Friday, February 8, 2008

The musk of the library.

I went to the University of Chicago library for the first time today as a trip to pick up books for ME and not someone else. I was looking for some books about Conservative Judaism, as well as the U of C's copy of "Constantine's Sword" since I haven't finished the public library's version yet, and it's two weeks late and I've hit my renewal limit ... so hopefully I can get it done within my bounds at the library here. (Of note: They made a movie from the book, due out next month, I guess. You can find info here.)

The lights were dimmed, or rather, some of the lights were blown out, so it was dark and still in the stacks where all the Judaica is kept up on the third floor. Gold Hebrew script bounced off the shelves from books noted with patron check-outs from the 1920s and 40s and beyond. Names of people, perhaps long dead, or long gone away. Copies of the great Jewish books and texts written by the great Jewish thinkers past and present. Books losing their binding, held together by shoe strings tied carefully, close to the cover.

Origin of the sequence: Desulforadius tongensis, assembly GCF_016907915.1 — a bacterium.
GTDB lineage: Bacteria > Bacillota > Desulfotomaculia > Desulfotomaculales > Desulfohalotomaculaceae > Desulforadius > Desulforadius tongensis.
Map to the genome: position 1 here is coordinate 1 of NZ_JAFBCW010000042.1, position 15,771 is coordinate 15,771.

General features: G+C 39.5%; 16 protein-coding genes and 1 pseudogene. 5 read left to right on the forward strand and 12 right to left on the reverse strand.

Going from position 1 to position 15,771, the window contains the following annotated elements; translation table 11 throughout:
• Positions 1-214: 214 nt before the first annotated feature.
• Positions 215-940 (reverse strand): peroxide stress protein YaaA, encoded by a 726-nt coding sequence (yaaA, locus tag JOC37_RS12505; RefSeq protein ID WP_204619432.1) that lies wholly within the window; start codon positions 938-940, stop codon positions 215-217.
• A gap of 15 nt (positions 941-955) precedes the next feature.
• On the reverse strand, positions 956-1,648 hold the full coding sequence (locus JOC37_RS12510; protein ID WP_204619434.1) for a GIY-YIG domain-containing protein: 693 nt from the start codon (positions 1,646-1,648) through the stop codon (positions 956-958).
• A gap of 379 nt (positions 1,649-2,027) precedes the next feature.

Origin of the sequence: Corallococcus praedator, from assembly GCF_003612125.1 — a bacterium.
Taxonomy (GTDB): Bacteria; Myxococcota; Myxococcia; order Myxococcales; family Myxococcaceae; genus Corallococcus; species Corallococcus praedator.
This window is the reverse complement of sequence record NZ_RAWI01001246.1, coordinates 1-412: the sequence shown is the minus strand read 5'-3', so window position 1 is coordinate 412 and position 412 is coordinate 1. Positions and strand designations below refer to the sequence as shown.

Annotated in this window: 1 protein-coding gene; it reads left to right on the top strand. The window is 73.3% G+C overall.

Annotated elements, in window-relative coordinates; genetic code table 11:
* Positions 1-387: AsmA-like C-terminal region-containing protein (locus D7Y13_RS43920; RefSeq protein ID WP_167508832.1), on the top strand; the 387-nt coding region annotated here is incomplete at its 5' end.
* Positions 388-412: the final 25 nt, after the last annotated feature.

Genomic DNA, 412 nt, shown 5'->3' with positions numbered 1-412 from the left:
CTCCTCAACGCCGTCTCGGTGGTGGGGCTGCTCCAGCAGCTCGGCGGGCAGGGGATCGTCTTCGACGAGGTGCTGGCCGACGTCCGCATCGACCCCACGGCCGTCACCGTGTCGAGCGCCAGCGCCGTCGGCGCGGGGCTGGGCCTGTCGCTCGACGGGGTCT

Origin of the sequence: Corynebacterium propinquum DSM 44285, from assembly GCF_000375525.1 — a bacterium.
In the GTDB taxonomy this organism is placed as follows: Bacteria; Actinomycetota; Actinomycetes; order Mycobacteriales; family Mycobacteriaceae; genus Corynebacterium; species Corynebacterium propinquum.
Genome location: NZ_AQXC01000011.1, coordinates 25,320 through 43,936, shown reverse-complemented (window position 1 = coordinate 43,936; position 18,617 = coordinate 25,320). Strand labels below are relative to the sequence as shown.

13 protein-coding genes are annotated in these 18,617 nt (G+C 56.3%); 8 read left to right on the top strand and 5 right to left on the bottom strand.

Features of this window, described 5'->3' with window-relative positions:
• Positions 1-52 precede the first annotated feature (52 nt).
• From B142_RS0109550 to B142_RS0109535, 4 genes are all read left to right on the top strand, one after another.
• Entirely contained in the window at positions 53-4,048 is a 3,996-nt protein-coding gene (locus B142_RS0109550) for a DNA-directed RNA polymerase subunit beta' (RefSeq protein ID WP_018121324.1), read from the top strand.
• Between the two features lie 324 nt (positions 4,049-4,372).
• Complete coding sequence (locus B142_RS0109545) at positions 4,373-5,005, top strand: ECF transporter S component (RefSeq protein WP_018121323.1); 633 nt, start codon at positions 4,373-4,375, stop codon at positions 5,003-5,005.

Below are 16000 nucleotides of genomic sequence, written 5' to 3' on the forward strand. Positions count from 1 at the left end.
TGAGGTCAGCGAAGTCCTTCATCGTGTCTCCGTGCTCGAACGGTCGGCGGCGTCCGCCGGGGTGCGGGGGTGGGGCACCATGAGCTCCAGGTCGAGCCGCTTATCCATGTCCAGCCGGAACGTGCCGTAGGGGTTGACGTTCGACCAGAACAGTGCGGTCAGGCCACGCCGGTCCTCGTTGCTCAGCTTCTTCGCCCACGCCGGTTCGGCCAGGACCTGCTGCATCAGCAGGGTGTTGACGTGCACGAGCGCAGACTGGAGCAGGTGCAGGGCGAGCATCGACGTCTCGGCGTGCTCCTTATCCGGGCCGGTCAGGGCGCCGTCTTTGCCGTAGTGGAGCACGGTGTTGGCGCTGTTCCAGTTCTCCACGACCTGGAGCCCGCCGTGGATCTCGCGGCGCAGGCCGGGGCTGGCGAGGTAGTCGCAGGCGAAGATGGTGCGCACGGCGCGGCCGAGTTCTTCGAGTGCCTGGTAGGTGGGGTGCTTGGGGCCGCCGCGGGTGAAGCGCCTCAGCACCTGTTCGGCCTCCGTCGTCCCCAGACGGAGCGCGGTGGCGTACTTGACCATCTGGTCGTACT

It made me smile. It also made me miss the hours I spent in the library researching Grant and the Jews in my junior year. Not to mention my time working at the library my senior year. Libraries are these beautiful, ancient places that I think will never disappear, but will fade into memory, as all civilized forms of bookkeeping do. But the precious, the few will maintain their shelves, keep binding clean and relish in the smell of a musty, old, overly loved book. It sometimes makes me jealous of Beth -- a life of library science. It's a beautiful, unique thing.

I went over my "lunch hour" if you could call it that. I really just wanted to sit there, on the floor, with the Hebrew and German books open, staring, hoping for osmosis to finally kick in. It makes me understand that learning German would be a good thing. I suppose some day, when both of my now-bosses are out of town or otherwise occupied, I will place myself on the floor of the third floor of the U of C Regenstein library, and open book after book reading the wisdom of our ancestors and forefathers.

There is so very much of it. I can only hope to gather some of it in my time.


On an unrelated note, my first review over at was posted! Give it a look :)